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The macro-alga Cladophora glomerata is found in streams and lakes worldwide. High concentrations of Escherichia coli and enterococci have been reported in Cladophora along the Lake Michigan shore. The objective of this study was to determine if Cladophora supported growth of these indicator bacteria. Algal leachate readily supported in vitro multiplication of E. coli and enterococci, suggesting that leachates contain necessary growth-promoting substances. Growth was directly related to the concentration of algal leachate. E. coli survived for over 6 months in dried Cladophora stored at 4°C; residual E. coli grew after mat rehydration, reaching a carrying capacity of 8 log CFU g-1 in 48 h. Results of this study also...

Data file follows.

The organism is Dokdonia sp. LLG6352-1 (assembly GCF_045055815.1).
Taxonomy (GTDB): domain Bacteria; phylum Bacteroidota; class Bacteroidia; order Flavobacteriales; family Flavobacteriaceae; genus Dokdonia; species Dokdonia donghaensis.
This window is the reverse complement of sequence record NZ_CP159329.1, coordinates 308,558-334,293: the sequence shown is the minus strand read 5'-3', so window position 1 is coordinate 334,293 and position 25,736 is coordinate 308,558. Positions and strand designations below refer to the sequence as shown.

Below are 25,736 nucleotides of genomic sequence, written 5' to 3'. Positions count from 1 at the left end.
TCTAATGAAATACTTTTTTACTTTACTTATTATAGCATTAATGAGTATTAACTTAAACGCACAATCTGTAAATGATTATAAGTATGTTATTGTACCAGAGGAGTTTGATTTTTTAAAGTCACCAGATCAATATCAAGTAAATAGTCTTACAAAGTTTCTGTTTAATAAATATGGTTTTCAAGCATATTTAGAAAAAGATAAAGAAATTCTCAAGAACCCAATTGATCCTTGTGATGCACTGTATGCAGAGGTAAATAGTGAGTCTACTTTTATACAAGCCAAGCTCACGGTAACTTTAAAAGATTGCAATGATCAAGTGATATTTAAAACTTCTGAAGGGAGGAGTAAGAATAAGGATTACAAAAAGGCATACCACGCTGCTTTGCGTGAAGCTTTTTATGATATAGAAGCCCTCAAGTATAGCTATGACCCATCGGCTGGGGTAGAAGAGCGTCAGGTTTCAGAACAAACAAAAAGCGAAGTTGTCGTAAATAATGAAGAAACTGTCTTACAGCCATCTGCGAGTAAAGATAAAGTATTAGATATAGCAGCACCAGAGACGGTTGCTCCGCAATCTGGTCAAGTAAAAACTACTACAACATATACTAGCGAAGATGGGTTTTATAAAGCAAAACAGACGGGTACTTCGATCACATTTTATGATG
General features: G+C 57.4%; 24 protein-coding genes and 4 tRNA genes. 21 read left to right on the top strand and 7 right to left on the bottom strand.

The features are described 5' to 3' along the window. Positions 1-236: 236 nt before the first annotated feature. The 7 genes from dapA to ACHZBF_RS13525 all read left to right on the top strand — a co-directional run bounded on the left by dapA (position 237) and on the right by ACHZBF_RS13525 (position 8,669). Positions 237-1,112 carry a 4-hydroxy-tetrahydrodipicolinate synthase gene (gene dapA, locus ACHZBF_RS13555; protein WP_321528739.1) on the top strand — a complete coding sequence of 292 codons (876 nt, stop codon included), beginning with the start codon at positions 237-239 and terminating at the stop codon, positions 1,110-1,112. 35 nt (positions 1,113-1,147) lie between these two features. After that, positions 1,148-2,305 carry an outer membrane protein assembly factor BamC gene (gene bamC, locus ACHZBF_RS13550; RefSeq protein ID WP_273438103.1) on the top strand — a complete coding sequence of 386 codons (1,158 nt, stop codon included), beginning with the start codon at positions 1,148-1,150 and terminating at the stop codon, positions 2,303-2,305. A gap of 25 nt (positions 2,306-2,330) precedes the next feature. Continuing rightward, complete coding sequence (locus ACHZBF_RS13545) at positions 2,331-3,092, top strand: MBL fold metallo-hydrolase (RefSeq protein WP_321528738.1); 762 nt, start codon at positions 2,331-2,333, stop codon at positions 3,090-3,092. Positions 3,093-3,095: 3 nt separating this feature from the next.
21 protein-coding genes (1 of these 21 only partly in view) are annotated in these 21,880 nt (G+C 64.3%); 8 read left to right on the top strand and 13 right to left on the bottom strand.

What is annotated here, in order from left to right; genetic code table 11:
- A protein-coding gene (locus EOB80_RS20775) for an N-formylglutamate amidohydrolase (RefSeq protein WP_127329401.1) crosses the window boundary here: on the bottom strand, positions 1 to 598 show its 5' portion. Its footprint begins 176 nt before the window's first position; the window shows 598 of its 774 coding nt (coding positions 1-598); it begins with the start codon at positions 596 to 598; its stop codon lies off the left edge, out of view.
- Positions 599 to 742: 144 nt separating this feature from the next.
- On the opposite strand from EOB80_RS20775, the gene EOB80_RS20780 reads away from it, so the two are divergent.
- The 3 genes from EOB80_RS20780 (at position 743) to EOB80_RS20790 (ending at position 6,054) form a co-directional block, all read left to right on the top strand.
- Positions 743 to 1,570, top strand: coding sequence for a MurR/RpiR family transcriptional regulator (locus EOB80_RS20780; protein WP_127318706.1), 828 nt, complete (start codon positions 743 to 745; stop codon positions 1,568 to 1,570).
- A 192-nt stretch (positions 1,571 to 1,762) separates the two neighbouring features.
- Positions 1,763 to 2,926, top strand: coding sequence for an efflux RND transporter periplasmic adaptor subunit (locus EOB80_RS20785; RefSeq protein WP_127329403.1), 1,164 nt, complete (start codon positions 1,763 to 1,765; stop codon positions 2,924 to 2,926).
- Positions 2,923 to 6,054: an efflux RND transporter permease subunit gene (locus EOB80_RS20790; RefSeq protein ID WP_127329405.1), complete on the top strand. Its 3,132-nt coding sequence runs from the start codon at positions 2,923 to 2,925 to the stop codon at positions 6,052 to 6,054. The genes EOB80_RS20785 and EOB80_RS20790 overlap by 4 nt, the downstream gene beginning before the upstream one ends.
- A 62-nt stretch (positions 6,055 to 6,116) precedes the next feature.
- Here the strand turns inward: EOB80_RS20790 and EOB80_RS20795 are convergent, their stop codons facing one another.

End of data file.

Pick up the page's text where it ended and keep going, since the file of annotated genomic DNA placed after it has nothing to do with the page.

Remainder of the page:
Categories: Publication; Types: Citation; Tags: FEMS Microbiology Ecology
Microbial crusts are present on surfaces of soils throughout the world. A key feature of these crusts in arid zones is the abundance of filamentous sheath-forming and polysaccharide-excreting cyanobacteria. Several isolates of cyanobacteria were prepared from crust samples (Nizzana sand dunes, north-western Negev Desert, Israel). Optimal growth conditions for two such isolates of Microcoleus sp. were defined, and the role of the excreted polysaccharides in affecting the hydrological properties of crust-covered sand dunes was studied. Experiments with the native crust microbial population demonstrated the possibility of net primary productivity at both high relative air humidities and low moisture content. Published...